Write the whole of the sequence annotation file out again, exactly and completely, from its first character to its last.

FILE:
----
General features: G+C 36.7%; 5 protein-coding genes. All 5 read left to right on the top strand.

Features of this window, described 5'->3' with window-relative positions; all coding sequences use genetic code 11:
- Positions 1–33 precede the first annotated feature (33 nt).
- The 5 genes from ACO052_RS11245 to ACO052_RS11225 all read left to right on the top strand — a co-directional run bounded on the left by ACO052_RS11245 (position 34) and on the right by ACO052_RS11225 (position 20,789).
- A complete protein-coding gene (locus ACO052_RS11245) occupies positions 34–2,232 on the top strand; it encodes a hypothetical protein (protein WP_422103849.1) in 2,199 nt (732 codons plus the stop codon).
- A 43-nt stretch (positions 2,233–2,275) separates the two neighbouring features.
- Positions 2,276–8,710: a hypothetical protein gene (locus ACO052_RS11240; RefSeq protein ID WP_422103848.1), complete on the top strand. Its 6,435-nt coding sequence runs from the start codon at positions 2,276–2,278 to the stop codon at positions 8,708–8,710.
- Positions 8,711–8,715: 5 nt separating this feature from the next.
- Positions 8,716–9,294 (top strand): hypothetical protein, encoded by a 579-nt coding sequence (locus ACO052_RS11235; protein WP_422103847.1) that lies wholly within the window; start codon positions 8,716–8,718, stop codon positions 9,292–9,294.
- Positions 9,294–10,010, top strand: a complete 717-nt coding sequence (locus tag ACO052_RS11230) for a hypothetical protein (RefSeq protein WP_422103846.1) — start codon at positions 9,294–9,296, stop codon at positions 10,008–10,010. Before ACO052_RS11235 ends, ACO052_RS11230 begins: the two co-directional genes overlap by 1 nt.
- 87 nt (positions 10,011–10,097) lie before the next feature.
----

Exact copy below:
General features: G+C 36.7%; 5 protein-coding genes. All 5 read left to right on the top strand.

Features of this window, described 5'->3' with window-relative positions; all coding sequences use genetic code 11:
- Positions 1–33 precede the first annotated feature (33 nt).
- The 5 genes from ACO052_RS11245 to ACO052_RS11225 all read left to right on the top strand — a co-directional run bounded on the left by ACO052_RS11245 (position 34) and on the right by ACO052_RS11225 (position 20,789).
- A complete protein-coding gene (locus ACO052_RS11245) occupies positions 34–2,232 on the top strand; it encodes a hypothetical protein (protein WP_422103849.1) in 2,199 nt (732 codons plus the stop codon).
- A 43-nt stretch (positions 2,233–2,275) separates the two neighbouring features.
- Positions 2,276–8,710: a hypothetical protein gene (locus ACO052_RS11240; RefSeq protein ID WP_422103848.1), complete on the top strand. Its 6,435-nt coding sequence runs from the start codon at positions 2,276–2,278 to the stop codon at positions 8,708–8,710.
- Positions 8,711–8,715: 5 nt separating this feature from the next.
- Positions 8,716–9,294 (top strand): hypothetical protein, encoded by a 579-nt coding sequence (locus ACO052_RS11235; protein WP_422103847.1) that lies wholly within the window; start codon positions 8,716–8,718, stop codon positions 9,292–9,294.
- Positions 9,294–10,010, top strand: a complete 717-nt coding sequence (locus tag ACO052_RS11230) for a hypothetical protein (RefSeq protein WP_422103846.1) — start codon at positions 9,294–9,296, stop codon at positions 10,008–10,010. Before ACO052_RS11235 ends, ACO052_RS11230 begins: the two co-directional genes overlap by 1 nt.
- 87 nt (positions 10,011–10,097) lie before the next feature.